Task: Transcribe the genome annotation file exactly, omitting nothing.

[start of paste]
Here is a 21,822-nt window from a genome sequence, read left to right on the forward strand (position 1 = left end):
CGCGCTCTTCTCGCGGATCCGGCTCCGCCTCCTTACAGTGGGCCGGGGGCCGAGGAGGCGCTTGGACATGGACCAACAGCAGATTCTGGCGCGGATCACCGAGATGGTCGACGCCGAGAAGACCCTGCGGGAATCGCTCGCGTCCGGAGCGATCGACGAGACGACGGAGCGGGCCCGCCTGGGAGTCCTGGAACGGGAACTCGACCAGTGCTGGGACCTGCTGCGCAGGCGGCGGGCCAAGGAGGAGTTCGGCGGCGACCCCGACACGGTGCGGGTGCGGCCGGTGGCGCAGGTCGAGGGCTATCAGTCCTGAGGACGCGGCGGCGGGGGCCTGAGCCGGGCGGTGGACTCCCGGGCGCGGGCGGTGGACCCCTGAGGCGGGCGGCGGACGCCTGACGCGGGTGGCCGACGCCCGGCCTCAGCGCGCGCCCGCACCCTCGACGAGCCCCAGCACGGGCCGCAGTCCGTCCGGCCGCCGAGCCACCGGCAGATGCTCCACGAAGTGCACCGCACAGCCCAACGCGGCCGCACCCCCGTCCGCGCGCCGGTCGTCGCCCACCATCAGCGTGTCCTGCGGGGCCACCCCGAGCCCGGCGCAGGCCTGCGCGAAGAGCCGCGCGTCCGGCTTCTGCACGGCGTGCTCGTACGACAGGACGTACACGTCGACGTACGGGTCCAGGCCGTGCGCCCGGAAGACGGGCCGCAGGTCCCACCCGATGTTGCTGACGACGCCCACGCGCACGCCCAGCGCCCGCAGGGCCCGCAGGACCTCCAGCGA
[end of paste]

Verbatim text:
Here is a 21,822-nt window from a genome sequence, read left to right on the forward strand (position 1 = left end):
CGCGCTCTTCTCGCGGATCCGGCTCCGCCTCCTTACAGTGGGCCGGGGGCCGAGGAGGCGCTTGGACATGGACCAACAGCAGATTCTGGCGCGGATCACCGAGATGGTCGACGCCGAGAAGACCCTGCGGGAATCGCTCGCGTCCGGAGCGATCGACGAGACGACGGAGCGGGCCCGCCTGGGAGTCCTGGAACGGGAACTCGACCAGTGCTGGGACCTGCTGCGCAGGCGGCGGGCCAAGGAGGAGTTCGGCGGCGACCCCGACACGGTGCGGGTGCGGCCGGTGGCGCAGGTCGAGGGCTATCAGTCCTGAGGACGCGGCGGCGGGGGCCTGAGCCGGGCGGTGGACTCCCGGGCGCGGGCGGTGGACCCCTGAGGCGGGCGGCGGACGCCTGACGCGGGTGGCCGACGCCCGGCCTCAGCGCGCGCCCGCACCCTCGACGAGCCCCAGCACGGGCCGCAGTCCGTCCGGCCGCCGAGCCACCGGCAGATGCTCCACGAAGTGCACCGCACAGCCCAACGCGGCCGCACCCCCGTCCGCGCGCCGGTCGTCGCCCACCATCAGCGTGTCCTGCGGGGCCACCCCGAGCCCGGCGCAGGCCTGCGCGAAGAGCCGCGCGTCCGGCTTCTGCACGGCGTGCTCGTACGACAGGACGTACACGTCGACGTACGGGTCCAGGCCGTGCGCCCGGAAGACGGGCCGCAGGTCCCACCCGATGTTGCTGACGACGCCCACGCGCACGCCCAGCGCCCGCAGGGCCCGCAGGACCTCCAGCGA